Border Patrol (2014)
2 paintings and voice over - Marfa / Texas
During a summer school in Marfa/Texas in June 2014, we visited the border patrol headquarters in the town, there the PR officer showed us the tactics and polices the border patrol officers use to control the borders. But he totally refused to speak about his political views or politics in general when asked about the immigration policies in the US and in the world in general.
There, in the meeting room where we had this discussion, a huge painting (10’ x 4’) by Roberto Rios was on the wall, showing a border patrol officer looking through his binoculars into a vast landscape that contains a native American, a Spanish conquistador, and a Mexican bandit which are trying to cross the borders. The painting shows a striking political point of view of the role of the border patrol, by showing a clear division between the White European Texans and the rest of the people on the other side of the border. (Please refer to the image attached).
In the research I made, I found out the artist of this painting was commissioned to paint another mural to be painted on one of the border patrol walls, but it was rejected for content and political reasons. (I also attach the rejected sketch).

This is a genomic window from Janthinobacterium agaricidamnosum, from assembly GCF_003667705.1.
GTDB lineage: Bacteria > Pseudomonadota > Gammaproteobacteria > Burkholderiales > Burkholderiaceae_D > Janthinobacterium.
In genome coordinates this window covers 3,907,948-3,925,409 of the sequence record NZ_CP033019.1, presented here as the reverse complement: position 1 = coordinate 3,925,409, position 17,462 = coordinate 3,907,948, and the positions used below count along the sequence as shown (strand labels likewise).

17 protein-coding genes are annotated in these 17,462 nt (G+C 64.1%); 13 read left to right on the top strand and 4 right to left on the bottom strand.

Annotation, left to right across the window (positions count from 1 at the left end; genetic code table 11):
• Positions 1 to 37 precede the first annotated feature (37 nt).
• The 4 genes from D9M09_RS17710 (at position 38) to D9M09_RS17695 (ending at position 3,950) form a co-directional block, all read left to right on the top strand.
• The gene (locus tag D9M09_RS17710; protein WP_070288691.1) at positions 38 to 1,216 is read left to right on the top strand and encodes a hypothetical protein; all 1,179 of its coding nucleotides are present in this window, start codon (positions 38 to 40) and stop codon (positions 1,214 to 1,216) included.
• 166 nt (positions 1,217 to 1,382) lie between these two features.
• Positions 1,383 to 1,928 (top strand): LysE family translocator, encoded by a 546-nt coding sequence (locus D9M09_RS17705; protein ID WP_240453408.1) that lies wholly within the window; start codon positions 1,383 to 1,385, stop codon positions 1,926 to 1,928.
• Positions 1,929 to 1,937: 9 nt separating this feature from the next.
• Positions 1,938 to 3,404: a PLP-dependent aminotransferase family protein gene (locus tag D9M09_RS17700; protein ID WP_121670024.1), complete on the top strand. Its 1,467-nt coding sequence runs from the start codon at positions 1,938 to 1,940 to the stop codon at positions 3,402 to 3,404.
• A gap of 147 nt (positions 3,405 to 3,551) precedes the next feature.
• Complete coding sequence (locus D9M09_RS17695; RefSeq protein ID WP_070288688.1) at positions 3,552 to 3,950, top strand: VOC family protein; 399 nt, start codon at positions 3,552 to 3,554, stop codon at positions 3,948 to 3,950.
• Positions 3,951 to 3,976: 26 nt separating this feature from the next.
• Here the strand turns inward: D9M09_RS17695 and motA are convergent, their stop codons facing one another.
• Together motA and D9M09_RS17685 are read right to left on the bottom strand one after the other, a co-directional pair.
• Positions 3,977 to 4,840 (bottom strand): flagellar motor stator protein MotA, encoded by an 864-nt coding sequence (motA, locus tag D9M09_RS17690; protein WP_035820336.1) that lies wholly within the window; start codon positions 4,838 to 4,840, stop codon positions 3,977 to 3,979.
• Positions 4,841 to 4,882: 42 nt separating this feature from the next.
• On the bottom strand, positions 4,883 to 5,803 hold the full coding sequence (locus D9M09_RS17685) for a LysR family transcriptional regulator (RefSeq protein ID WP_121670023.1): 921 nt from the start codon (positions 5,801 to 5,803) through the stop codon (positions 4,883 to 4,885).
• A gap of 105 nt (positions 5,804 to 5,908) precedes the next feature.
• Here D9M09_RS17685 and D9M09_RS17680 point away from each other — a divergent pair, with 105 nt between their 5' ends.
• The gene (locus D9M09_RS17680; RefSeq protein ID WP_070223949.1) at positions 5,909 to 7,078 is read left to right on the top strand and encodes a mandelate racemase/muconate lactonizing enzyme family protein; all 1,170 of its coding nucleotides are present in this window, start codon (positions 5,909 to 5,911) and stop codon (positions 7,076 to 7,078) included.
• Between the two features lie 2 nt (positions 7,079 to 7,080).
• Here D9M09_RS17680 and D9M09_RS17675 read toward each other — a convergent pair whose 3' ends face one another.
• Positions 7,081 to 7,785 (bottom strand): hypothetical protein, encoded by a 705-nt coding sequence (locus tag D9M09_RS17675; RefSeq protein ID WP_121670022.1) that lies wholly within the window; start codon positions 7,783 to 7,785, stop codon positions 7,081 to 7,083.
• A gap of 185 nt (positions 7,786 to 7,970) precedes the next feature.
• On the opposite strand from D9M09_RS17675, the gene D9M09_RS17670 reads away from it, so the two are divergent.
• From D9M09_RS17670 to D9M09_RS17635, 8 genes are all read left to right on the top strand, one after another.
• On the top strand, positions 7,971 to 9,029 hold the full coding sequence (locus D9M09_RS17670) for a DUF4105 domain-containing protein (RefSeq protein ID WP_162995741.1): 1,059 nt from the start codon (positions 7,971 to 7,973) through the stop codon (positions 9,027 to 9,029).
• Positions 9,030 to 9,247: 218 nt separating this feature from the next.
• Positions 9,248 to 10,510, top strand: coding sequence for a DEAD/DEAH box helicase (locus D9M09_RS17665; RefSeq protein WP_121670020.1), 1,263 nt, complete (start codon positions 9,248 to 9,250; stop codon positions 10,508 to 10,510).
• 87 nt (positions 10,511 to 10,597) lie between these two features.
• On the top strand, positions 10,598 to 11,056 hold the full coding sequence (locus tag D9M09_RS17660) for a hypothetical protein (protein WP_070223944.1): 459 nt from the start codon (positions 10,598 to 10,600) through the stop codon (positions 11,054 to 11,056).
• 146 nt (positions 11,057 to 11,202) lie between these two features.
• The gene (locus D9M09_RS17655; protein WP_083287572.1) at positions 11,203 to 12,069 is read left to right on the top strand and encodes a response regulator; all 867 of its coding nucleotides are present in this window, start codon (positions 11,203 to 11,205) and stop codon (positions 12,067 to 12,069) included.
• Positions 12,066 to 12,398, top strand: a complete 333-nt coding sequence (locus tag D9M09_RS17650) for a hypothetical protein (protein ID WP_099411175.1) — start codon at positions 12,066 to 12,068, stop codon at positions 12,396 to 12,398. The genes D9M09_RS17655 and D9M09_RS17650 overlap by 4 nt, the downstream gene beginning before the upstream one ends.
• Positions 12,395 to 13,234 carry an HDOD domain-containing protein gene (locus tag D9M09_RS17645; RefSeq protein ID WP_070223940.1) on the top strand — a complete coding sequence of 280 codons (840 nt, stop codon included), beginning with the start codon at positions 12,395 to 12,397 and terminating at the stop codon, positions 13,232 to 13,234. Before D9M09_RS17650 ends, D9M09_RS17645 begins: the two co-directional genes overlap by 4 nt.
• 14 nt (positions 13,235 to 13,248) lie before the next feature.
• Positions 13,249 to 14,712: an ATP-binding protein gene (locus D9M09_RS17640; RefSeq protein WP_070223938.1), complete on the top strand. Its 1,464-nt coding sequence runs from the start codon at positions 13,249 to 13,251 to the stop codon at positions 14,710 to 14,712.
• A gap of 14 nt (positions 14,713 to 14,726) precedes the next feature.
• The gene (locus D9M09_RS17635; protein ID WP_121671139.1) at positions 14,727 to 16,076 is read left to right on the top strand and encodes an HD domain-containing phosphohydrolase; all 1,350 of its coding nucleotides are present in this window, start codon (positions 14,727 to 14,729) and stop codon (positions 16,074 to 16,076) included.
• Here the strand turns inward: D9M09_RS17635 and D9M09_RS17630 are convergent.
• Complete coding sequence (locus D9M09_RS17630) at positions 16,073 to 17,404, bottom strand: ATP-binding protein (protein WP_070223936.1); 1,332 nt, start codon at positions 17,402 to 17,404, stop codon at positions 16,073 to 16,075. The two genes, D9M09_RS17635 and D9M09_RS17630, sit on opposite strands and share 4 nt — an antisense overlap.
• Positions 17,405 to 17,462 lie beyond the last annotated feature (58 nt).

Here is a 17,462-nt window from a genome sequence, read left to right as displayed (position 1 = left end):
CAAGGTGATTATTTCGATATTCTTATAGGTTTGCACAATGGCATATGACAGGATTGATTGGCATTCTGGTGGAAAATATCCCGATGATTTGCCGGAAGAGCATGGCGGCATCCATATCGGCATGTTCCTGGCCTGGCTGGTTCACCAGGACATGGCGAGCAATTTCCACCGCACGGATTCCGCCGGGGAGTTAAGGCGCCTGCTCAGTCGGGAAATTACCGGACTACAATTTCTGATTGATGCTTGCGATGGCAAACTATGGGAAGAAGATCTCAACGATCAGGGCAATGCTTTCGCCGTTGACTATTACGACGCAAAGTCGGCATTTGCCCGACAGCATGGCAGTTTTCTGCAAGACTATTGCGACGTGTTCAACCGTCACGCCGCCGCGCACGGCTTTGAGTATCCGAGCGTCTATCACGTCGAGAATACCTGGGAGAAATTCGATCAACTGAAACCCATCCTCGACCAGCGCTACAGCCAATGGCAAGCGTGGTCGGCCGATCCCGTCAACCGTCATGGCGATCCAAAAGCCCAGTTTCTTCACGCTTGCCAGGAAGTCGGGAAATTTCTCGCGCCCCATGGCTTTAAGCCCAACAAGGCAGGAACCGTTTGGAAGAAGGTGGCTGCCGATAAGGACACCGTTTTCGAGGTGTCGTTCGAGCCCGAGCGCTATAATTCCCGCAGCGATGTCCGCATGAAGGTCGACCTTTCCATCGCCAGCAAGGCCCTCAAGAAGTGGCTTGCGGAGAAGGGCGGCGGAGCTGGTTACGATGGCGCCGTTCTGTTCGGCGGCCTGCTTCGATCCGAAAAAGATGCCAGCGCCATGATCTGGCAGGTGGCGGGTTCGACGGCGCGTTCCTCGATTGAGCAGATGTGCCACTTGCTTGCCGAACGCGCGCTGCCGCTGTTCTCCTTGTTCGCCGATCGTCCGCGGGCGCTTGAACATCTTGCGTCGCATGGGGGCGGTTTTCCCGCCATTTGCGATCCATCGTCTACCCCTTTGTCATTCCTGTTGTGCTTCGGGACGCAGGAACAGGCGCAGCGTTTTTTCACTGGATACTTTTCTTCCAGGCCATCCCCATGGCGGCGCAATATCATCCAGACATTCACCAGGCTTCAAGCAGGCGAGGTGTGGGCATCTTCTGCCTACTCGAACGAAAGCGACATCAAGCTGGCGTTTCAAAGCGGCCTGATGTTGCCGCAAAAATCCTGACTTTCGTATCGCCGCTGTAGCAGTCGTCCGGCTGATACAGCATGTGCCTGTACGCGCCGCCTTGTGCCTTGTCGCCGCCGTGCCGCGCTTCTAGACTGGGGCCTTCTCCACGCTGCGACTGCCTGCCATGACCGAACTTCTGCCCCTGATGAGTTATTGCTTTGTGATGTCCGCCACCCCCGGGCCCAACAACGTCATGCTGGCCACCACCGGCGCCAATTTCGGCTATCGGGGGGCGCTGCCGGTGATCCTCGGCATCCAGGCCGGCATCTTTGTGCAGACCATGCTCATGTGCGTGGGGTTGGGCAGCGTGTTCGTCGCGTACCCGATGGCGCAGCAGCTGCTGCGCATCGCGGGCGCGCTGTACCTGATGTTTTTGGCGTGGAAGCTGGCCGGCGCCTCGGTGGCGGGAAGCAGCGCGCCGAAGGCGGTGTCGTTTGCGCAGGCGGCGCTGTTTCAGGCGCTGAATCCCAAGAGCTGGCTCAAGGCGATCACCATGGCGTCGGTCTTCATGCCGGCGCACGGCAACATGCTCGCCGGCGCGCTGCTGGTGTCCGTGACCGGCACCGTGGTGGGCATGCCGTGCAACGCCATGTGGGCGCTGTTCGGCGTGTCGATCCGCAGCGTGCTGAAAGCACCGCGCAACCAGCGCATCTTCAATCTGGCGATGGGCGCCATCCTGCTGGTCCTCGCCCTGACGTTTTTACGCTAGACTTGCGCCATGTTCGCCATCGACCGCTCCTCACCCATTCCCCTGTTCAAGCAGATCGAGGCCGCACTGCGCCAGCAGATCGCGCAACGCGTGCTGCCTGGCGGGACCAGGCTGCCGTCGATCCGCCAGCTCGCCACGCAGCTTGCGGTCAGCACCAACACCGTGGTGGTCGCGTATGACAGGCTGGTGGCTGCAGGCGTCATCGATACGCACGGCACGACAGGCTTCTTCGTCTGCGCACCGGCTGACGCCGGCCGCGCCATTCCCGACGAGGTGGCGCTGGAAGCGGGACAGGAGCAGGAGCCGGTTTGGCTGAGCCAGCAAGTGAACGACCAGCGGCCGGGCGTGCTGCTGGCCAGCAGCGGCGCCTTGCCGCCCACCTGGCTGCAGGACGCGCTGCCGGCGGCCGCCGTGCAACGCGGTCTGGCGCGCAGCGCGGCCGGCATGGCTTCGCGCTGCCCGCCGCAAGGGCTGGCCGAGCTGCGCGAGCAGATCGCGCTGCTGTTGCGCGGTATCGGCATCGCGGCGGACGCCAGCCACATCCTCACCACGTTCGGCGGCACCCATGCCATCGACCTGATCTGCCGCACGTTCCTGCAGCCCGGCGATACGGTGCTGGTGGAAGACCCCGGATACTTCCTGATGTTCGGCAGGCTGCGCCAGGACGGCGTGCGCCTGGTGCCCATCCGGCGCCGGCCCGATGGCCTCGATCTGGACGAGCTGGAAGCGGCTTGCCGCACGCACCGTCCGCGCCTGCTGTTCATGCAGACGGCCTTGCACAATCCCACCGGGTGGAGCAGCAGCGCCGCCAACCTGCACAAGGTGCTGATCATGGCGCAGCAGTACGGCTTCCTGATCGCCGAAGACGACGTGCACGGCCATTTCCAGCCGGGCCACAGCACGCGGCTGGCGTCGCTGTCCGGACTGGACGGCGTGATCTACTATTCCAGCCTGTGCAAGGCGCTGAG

In this work I try to convey the political views of the border patrol by juxtaposing the border patrol “apolitical” discourse with the politics embedded in the details of this painting. Working with this painting as a space where hidden political discourses can be exposed.
I managed to interview and record the PR officer about what he sees in this painting as an act of revealing the political discourse which such an executive body claims it doesn’t have.
In this work I show a live size copy of the painting printed and hung on the wall.Fixed inside it a video of the rejected sketch with a voice over of the PR officer speaking about the painting hanging at the border patrol headquarters. Such juxtaposition brings out the political structures of the border patrol without directly speaking about them.
The work consists of:
1-a live size print out of the painting found at the Marfa Border Patrol headquarters.
2-A zooming out video of the rejected sketch with a voice over of the border patrol PR officer speaking about the existing painting.
3-The video will be played from a small screen fixated on the printed out image, with headphones.